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For Peter Mintzberg, Global Perspective Is Key to Business Success

For Peter Mintzberg, Global Perspective Is Key to Business Success

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Peter Mintzberg OppenheimerFunds
Peter Mintzberg, chief strategy officer and global head of corporate development, OppenheimerFunds; Harvard University

As the result of his longtime interest in math and physics, Peter Mintzberg began his education pursuing an engineering degree. His world expanded, however, when he received an educational grant from the Estudar Foundation to attend Harvard Business School in the late 1990s.

Mintzberg has always admired people who give back once they’ve succeeded, and he considers Brazilian investor Jorge Paulo Lemann—a founder of the Estudar Foundation, and the controlling shareholder in Anheuser Busch InBev, the largest brewery in the world—to be the biggest influence in his professional career. “In addition to the foundation having made it possible for me to go to Harvard, Lemann has a business philosophy that I follow: A big dream requires the same effort as a small one, so dream big!” Mintzberg says.

That philosophy has led to Mintzberg working in the major financial centers around the world and, ultimately, to OppenheimerFunds, where he is chief strategy officer and global head of corporate development, and is informally known as the deal-manager-in-chief.

Mintzberg spoke with The Alumni Society to explain the lessons he learned from his experiences and how they continue to impact his career.

What has been the defining moment of your career?

That would be the time I spent at Harvard Business School. I was there with a diverse group of people with incredible backgrounds and experiences. They helped me develop a much broader worldview, an appreciation of what’s possible, and a mind-set of excellence in everything I pursue. Also, this was in the late 1990s during the first wave of people tapping into the potential of the internet, so I was exposed to other students who didn’t just want to get good jobs after they graduated. They wanted to change the world with the projects they were working on. It was a very inspiring environment and I was very lucky to be there.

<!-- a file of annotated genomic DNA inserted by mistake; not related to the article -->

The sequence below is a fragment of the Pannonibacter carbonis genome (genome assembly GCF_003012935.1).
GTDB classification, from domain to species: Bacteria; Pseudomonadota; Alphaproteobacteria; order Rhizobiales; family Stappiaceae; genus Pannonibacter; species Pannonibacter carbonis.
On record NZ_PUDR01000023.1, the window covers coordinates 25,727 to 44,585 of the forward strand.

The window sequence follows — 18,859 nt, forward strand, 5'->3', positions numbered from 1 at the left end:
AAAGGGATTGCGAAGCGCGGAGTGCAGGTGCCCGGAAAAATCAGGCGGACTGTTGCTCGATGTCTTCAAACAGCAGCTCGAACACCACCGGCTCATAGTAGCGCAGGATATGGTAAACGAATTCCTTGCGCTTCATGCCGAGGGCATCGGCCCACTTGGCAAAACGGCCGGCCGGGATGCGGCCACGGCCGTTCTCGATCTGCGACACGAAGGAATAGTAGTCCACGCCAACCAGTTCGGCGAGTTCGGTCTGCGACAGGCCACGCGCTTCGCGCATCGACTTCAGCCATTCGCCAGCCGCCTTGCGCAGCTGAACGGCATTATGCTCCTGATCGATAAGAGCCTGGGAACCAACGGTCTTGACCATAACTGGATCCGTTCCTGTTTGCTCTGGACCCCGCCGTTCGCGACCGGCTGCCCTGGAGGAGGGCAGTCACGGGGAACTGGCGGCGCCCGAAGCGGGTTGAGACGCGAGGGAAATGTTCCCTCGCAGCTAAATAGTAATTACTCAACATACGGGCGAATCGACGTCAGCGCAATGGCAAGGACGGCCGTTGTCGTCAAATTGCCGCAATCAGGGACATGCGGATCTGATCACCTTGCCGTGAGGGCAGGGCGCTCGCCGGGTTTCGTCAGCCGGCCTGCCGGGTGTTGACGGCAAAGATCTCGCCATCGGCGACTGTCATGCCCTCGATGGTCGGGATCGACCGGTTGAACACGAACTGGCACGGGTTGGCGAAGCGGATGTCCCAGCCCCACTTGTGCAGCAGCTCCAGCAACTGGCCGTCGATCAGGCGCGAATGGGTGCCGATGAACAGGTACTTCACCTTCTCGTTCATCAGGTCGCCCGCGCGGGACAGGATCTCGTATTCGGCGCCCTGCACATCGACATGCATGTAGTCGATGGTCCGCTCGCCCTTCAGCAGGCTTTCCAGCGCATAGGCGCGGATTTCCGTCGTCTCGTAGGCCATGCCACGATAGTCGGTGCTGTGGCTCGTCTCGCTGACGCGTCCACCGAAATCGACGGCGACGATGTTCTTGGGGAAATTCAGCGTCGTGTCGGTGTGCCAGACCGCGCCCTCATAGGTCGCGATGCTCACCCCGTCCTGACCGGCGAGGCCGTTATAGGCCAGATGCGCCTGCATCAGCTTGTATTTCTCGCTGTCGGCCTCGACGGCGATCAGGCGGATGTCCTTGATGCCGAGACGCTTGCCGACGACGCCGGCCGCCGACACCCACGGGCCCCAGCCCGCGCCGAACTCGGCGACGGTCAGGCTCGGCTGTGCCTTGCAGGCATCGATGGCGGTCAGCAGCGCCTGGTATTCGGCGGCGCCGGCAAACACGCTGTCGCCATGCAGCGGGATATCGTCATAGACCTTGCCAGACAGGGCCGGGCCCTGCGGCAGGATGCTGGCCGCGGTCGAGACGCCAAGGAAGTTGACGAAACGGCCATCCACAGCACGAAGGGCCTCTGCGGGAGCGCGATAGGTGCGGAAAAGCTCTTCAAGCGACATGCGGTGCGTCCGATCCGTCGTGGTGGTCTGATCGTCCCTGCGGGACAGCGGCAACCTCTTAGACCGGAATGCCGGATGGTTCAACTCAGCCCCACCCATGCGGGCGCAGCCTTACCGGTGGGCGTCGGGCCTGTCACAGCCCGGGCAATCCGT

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What’s the most important lesson you’ve learned from having worked in so many different regions of the world?

It’s not a specific lesson, but working in so many different financial capitals gave me an ability to understand and appreciate many different personalities and ways of doing business. That’s very important, because, contrary to what many people believe, M&A—one of my responsibilities—has a very large social component to it that goes well beyond just crunching numbers. In addition to assessing whether a potential acquisition is an appropriate cultural fit, personalities play an extremely large role in negotiations. For example, for one seller, getting the highest possible price might be the primary concern. But for someone else, longer-term issues like their cultural compatibility might be just as important. The true motivations of the people across the table are often not expressed directly, so you have to be able to intuit what drives them in order to structure a deal that satisfies everyone. Once I recognized how important social aspects are in the life cycle of any deal, I was able to adapt very quickly.

What’s the biggest challenge that Latinos in finance face?

Historically, Latinos have been under-represented in management and ownership in financial services. That’s changing, though, as you see more and more gaining access to opportunities. The question for me is whether it’s happening fast enough. Corporations are taking steps to accelerate the process, such as here at Oppenheimer

Funds, where we have the Latino Professional Network along with other business resource groups. It’s all about attracting quality employees and supporting them by providing educational forums, access to senior leaders, and mentorship opportunities.

To what behavior, personality trait, or skills do you most attribute your success?

That would be my intellectual curiosity and analytical skills, which have been evident most of my life. My intellectual curiosity manifested itself through my efforts to always continue learning—whether it was traveling and getting to know different cultures, learning different languages, playing chess competitively, or in academia. I believe that people who succeed in business and in life are constantly seeking to educate themselves. Those interests and abilities come into play in the M&A world where we are always on the lookout for companies that are underperforming and can be considered diamonds in the rough. You have to have that curiosity and analytic ability so you can identify critical characteristics or data that other people are missing.

What do you know now that you wish you had known at the start of your career?

It goes back to the idea of dreaming big. I wish I had been consciously aware of that sooner. When you set a very high bar for yourself and for your team, it’s a great motivator and gets the best out of everyone. Even if you’re not successful getting the brass ring—which is different for every person—it makes the journey significantly better. You end up achieving things that you never would have thought were possible otherwise, like studying at Harvard or becoming the owner of the largest brewing company in the world. Even now, I have a great position, but I think I can do more in the future. Who knows? I think I’m on track, but it’s a journey, so only time will tell.

OppenheimerFunds congratulates Peter Mintzberg for being named a member of the Class of 2018 Financiers’ group. Thank you for your continued leadership, commitment, and strategic insight as we approach 60 years serving our clients.